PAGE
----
Written by Sandra Jurišić. Continued from Into the Land of Folk Tales.
Driving along the Soča river has a number of opportunities to stop and enjoy the wonderful sights. One such sights is the St Joseph church, located near the main road, which is where we stopped next. The church is notable for the frescos by Tone Kralj inside, depicting several Slavic saints, the Archangel Michael fighting with Satan, as well as, interestingly enough, figures symbolising Hitler and Mussolini. Behind the church there is a small WWI military cemetery with quite a large cross made from stones in the grass.
From the church our small group made our way to what is probably the highlight of taking this trip – the Soča river itself. There are several bridges crisscrossing the Soča river from which you can observe its Small Troughs, arguably the best one being near Camp Korita. There is a lot to take in, as well, as there is nothing in the world quite like the small gorges of Soča river and the specific azure colour it shines with. It is best to see it on a warm summer day, with the sun high in the sky, when the azure is at its brightest, however we had the slight misfortune of the weather being intermittently cloudy. Perhaps it was those moments, however, when the sun peaked out from the behind the clouds, bringing out that special beauty of the river, that made the experience more impactful.
The Small Troughs are but a taste of the gem still waiting ahead – the Great Soča Gorge. The 750 metre wide gorge varies in depth depending on the water lever, but it is an impressive sight in any respect. The turquoise colour of the water seems almost otherworldly, and combined with the undulating smooth walls of the gorge, it makes for an amazing display of the architecture of nature. Looking down from the bridge for long enough, listening to the sounds of the summer, the resonance of the running water is practically a solemn experience, meditative and calming, something that needs to be experienced to be believed.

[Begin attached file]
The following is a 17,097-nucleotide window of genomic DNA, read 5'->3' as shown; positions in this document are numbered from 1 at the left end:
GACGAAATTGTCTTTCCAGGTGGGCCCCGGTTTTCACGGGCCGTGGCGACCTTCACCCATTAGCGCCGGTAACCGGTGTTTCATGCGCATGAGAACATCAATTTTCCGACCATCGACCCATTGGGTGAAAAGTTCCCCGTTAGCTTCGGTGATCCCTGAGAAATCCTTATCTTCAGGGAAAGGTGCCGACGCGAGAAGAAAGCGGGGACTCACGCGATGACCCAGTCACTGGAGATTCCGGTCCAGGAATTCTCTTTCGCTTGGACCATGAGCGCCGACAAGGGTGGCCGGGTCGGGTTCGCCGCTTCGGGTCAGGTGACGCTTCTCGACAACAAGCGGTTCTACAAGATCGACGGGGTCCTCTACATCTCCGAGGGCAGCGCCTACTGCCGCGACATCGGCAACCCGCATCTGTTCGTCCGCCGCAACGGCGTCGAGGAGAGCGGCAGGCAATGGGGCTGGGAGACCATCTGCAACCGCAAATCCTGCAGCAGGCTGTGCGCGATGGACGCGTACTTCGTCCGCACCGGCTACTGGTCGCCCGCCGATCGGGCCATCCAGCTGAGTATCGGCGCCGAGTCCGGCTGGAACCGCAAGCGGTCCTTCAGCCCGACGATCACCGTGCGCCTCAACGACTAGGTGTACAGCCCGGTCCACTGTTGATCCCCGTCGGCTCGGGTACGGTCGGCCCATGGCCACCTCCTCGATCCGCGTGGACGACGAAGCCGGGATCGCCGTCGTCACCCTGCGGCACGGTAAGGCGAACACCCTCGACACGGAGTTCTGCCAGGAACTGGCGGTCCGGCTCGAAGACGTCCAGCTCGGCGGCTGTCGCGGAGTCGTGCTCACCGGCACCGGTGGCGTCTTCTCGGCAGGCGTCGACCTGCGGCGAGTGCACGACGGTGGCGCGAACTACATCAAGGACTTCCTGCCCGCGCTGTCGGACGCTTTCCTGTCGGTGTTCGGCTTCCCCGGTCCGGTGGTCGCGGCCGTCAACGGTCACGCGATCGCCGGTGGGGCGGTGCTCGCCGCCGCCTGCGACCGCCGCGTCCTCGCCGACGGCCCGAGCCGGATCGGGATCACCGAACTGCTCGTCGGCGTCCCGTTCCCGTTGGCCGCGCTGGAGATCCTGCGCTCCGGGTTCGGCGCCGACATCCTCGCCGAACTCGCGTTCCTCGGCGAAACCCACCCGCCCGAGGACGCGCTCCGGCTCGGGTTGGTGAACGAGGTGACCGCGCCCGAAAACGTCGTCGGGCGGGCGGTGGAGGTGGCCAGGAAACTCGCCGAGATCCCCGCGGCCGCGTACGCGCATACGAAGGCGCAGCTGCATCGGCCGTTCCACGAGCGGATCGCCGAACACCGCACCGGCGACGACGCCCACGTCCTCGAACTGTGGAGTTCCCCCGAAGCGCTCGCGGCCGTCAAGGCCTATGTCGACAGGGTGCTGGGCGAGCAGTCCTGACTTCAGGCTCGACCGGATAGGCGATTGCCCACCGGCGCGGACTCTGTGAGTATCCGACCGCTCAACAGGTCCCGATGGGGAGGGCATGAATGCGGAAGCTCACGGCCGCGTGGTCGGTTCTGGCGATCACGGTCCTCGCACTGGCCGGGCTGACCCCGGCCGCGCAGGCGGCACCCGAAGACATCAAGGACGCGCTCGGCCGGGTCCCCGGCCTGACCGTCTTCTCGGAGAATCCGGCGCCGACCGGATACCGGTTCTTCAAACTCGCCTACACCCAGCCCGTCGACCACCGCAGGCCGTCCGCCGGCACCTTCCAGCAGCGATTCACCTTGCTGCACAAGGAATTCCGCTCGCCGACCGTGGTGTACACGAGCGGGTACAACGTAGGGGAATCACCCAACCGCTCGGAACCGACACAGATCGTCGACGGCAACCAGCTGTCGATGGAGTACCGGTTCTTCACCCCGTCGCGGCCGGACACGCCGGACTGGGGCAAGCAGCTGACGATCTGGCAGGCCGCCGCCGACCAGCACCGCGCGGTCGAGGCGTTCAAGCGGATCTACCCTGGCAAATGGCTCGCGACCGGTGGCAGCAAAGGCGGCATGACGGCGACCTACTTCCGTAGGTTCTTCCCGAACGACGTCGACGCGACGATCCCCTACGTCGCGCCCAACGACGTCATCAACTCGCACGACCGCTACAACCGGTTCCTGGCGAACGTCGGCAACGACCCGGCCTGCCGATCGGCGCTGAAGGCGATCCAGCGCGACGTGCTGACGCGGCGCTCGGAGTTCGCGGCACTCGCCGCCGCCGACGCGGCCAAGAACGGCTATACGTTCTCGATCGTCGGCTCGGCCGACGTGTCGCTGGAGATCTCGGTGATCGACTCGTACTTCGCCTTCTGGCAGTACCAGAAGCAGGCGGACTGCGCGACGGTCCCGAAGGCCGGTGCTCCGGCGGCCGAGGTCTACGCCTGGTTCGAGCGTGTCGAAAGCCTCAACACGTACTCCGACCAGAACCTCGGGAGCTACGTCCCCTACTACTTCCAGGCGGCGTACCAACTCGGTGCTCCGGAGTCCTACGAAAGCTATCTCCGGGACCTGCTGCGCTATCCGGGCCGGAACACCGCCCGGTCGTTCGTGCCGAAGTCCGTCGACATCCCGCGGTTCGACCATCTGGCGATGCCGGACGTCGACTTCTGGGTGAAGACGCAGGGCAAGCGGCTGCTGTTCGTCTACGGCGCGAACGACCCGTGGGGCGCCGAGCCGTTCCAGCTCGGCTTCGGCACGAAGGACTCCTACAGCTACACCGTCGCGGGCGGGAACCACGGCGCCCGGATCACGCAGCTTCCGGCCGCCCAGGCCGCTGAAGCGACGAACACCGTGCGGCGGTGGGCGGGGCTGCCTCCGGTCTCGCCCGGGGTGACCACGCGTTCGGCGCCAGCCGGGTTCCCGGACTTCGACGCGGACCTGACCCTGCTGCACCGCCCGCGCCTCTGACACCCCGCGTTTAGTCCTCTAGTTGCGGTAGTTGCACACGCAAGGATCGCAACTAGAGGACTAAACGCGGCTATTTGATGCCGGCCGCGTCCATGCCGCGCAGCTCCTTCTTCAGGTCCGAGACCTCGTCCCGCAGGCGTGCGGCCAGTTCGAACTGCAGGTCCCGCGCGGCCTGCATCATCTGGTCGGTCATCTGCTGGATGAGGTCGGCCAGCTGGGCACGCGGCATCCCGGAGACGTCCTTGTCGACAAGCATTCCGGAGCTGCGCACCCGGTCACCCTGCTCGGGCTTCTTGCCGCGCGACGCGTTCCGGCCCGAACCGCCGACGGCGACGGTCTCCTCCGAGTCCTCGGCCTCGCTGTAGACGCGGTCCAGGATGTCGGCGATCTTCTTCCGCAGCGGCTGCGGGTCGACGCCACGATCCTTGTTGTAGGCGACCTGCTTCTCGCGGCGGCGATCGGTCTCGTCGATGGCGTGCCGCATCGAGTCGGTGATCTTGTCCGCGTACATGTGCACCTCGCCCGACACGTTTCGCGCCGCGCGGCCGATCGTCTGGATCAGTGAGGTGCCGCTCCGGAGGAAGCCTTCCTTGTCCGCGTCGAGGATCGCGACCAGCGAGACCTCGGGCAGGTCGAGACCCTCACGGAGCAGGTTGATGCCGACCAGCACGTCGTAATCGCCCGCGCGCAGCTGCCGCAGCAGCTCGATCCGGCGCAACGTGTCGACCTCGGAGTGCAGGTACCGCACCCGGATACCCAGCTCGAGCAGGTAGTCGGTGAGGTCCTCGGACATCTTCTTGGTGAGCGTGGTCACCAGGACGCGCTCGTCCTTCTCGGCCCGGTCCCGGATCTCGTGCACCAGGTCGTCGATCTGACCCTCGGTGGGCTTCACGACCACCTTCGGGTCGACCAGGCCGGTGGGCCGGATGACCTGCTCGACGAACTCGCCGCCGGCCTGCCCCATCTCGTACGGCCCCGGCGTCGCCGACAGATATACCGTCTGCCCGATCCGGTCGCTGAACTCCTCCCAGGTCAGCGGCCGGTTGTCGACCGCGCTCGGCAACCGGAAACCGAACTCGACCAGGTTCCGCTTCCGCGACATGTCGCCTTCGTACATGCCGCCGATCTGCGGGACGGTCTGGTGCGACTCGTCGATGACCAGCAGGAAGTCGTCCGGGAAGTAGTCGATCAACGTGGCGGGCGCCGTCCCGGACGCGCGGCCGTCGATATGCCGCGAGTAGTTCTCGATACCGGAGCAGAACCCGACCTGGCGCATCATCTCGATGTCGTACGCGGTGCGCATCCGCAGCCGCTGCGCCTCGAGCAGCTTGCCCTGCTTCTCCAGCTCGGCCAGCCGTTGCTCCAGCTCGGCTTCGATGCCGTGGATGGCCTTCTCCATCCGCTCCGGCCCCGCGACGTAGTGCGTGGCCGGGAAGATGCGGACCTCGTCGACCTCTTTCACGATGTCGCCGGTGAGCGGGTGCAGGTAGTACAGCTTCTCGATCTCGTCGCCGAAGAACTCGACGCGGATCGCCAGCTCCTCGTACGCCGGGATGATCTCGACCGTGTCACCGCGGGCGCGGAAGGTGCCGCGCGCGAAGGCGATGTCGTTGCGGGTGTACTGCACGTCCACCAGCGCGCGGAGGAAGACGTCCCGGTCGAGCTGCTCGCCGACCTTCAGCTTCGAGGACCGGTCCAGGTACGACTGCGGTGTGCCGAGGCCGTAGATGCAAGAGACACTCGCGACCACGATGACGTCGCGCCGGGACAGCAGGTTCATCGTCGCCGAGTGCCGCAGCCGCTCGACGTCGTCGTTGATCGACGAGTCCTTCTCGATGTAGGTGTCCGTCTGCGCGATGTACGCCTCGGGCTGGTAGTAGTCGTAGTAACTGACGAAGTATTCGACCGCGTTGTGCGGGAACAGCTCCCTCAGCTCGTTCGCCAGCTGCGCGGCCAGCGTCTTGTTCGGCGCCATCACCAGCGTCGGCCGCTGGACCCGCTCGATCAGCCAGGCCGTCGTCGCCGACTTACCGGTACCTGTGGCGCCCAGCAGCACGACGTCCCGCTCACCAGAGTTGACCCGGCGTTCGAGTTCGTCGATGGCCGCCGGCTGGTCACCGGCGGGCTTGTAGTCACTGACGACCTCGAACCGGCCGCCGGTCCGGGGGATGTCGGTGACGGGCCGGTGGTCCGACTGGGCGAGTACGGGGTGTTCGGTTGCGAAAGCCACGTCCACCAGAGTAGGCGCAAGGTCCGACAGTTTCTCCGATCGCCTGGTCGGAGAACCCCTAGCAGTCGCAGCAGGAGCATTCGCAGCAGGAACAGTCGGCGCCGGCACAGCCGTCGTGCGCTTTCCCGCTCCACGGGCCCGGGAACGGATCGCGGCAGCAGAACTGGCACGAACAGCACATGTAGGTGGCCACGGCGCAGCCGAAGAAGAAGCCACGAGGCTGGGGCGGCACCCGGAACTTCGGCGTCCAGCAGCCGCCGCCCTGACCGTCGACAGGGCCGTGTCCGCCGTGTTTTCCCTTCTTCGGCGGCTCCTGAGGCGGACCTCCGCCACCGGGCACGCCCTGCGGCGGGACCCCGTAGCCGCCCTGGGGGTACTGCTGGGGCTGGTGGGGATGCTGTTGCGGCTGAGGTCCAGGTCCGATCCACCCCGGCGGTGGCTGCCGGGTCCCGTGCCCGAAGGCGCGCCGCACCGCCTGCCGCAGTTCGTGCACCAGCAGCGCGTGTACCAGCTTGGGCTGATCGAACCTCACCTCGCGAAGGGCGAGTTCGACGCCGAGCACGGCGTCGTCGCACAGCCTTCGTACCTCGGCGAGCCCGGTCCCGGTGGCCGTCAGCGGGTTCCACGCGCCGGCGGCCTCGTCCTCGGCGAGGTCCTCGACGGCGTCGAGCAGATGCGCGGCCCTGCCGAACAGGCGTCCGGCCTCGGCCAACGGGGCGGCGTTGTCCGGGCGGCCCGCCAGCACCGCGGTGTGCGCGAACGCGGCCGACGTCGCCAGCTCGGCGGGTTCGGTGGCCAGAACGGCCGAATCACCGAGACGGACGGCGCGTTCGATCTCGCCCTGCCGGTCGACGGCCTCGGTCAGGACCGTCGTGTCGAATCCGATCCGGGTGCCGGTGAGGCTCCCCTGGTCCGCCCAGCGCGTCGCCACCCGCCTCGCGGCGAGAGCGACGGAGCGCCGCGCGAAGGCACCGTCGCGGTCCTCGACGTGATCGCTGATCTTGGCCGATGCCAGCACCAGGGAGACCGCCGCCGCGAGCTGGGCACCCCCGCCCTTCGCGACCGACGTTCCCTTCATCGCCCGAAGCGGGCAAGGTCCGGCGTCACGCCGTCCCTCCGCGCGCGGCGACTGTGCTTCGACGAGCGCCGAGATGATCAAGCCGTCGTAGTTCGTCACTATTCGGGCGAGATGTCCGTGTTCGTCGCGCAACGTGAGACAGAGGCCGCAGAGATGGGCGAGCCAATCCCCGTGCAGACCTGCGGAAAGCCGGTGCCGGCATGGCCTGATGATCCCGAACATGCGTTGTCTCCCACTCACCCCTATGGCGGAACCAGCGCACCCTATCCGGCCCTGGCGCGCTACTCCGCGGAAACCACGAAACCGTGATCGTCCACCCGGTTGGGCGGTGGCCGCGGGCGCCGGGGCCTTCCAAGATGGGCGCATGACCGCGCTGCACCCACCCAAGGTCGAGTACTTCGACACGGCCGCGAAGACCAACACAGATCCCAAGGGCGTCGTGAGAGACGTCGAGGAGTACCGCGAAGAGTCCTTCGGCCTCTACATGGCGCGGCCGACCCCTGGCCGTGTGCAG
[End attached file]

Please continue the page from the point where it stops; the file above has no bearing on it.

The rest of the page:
Even though the water is inviting enough, particularly in the summer, we did not swim in it. The Soča river does, however, offer a variety of activities, such as rafting and zip lining, which I imagine must be thrilling for the more adventurous tourist. If we had had more time, perhaps we would have attempted a hike, as a view of the river from any side must be absolutely amazing. We did make several more stops near the river, but when its every bend offers incredible photo opportunities, it is hard to decide where to stop and which panorama is the one most worth taking in.
The ride along the river Soča eventually lead us to Bovec, a town that might be of particular interest to movie lovers, as parts of The Chronicles of Narnia: Prince Caspian were filmed thereabouts, as well as elsewhere along the river. Bovec is a nice enough town, but it is mostly the starting point to other sights in the region, and it thrives on its tourism. We had our lunch there, in a lovely restaurant, absolutely brimming with tourists. The atmosphere was beyond pleasant and the food excellent, particularly the local dishes.
After a short walk through Bovec, onwards we went, and our next stop was the Boka waterfall. With its 106 metres, Boka is not the tallest waterfall in Slovenia, and seeing it in the summer, when its jets are thinner, may not be the perfect timing, but it is still quite an enchanting view. Surrounded by majestic rocks and a wonderfully lush nature, it looks like something straight out of a fantasy tale. Due to our tight schedule, we only had the opportunity to see it from afar, from the main road, but there are several ways to approach it and observe both it and the incredible nature around it more closely.
If all that wasn’t enough, the Boka waterfall served as a fitting farewell to the river Soča, as the following turns and bends took us away from the river and towards the mainland. A final statement to the river’s beauty, a swan song for its colour and grace, Boka is the perfect send off to Soča and a pleasant welcome to what comes ahead.